Please let us vow not to be driven toward the demon lands by these strong, disconcerting, and unfavorable winds. Let us vow to commit ourselves to this practice of self-knowing in relationship with whatever mirror we are facing. Let us take that clarity and kindness into this divided, frightened, and frightening world knowing that our practice of awakening, if true, excludes nothing nor anyone.

Wendy Egyoku Nakao, Zen Center of Los Angeles

Some words to my sangha:

dear stewards,

this is a time when you must know what you stand for.
this is a time to let go and allow zazen to steady and sustain you.
this is a time when you vow to listen, listen deeply to the cries of the world and shed your own tears.
this is a time to not just hear echoes of your own ideas but learn from someone who is not like you.
this is a time when the bubbles are bursting and determination is raised.
this is a time to be fierce in the dharma values of unity, inclusion, respect for diversity, and doing beneficial acts for all.
actually, zen center’s vision says it all: let us create an enlightened world free of suffering in which all beings live in harmony, everyone has enough, deep wisdom is realized, and compassion flows unhindered.
whether you are grieving or rejoicing this morning, please offer up your own sentiment to each other.

Jules Shuzen Harris, Soji Zen Center

In light of recent events, if ever there was a time to invoke Avalokitesvara — it’s now! As Bodhisattvas, we need to open our hearts, drop our preconceptions and need for security. Listen and remember that we are ONE BODY!

Josh Korda, Dharma Punx NYC

When faced with dispiriting, painful, threatening events, such as the dismal election of Donald Trump, I tend to rely heavily on my practice at first. My instincts at this time aren’t to rush out onto the streets Union Square where others I suspect must already be gathered in protest, though given my activist background I certainly understand and appreciate that impulse. Nor have I turned to the logical circuits of my brain, hoping to calmly and logically uncover the meaning to this catastrophe. (Sure, I cherish my ideas as much as the next person, and it would be great to believe that any catastrophe in life can be turned into a puzzle that can be solved: “We’ll all be ok if we can figure out what to do next.”) Nor do I initially bring out the metta phrases, wishing ease and serenity for myself and all beings—even those helped a tyrant assume such power. Again, I deeply respect compassion practice, but it’s not where I head first during such times.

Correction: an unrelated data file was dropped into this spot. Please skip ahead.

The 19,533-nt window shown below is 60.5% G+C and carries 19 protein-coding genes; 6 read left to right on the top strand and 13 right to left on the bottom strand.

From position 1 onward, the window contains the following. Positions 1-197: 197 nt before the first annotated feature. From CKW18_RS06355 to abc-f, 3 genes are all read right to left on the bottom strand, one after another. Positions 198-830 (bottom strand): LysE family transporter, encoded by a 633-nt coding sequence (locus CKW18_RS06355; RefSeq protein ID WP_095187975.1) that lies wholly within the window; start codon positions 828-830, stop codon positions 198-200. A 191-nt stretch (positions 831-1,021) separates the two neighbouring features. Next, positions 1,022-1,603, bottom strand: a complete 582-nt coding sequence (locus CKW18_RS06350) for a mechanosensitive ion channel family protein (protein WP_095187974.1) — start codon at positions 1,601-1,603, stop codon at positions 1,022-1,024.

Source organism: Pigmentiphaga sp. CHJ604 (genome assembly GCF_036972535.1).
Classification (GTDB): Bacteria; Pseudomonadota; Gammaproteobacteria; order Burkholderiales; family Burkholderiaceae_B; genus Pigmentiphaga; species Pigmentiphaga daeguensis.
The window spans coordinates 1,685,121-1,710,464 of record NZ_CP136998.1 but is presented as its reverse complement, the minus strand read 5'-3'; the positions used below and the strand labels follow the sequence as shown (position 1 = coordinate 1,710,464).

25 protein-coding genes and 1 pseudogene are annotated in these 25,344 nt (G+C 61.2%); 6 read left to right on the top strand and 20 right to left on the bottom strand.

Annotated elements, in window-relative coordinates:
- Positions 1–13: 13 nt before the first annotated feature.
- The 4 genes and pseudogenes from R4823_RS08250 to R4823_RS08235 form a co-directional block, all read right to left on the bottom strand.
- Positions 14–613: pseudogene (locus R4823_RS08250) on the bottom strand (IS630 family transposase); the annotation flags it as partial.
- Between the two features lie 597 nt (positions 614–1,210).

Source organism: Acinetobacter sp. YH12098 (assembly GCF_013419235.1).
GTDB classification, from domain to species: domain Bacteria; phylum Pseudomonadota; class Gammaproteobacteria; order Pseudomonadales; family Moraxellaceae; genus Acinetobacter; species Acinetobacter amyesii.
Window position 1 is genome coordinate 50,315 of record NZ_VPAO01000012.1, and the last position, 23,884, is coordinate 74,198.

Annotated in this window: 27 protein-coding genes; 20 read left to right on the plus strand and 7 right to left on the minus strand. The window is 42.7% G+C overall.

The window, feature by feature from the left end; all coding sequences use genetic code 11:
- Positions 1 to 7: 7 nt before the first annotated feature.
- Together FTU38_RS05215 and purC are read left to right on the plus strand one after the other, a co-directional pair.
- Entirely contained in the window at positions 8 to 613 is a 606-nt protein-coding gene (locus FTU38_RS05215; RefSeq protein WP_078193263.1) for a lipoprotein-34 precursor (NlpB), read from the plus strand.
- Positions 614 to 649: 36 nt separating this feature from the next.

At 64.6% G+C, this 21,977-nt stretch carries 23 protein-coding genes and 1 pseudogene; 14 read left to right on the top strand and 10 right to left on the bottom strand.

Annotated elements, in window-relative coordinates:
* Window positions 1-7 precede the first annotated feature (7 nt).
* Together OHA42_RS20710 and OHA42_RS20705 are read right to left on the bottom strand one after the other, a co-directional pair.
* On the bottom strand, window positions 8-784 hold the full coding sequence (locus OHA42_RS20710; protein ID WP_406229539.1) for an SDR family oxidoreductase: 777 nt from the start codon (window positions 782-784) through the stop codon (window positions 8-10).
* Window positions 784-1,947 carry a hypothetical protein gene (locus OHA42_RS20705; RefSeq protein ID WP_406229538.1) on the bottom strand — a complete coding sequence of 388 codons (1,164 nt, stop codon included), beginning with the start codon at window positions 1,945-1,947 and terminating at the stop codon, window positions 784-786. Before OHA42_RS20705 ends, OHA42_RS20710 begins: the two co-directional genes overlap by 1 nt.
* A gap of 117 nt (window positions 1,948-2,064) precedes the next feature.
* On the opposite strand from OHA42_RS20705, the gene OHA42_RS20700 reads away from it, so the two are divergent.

For me action, wisdom and compassion can only play a role after I take a period of time to connect with and hold the emotions that arise after such events; in this instance I feel sadness, shock, confusion, fear, frustration. Furthermore, Trump to me is what could be called a trigger, in that I perceive him to be the archetypical abusive father (not to mention male sexual predator). You see I spent my early years hiding from my father’s violent drunken outbursts, and it took years of therapy, counseling and spiritual practice to address the tendencies I have to seek security via hypervigilance, substance abuse and obsessive ideation, cycles of which I spent my 20s and early 30s. I still feel the resides of those impulses as well: to fight, flee or freeze.

My practice now is to turn directly towards the emotional pain, which expresses itself non-verbally, via the tightness around my eyes, a tense jaw, contracted shoulders and throat that feels slightly strangulated. My abdominal muscles have felt clenched since Tuesday night. Embodied awareness keeps me from being trapped and captivated by outraged inner chatter or speculative catastrophizing over how bad things could get (neither of which leads anywhere particularly useful or appealing). So I stay with the experience; I have an inner child that right now needs a lot of soothing attention.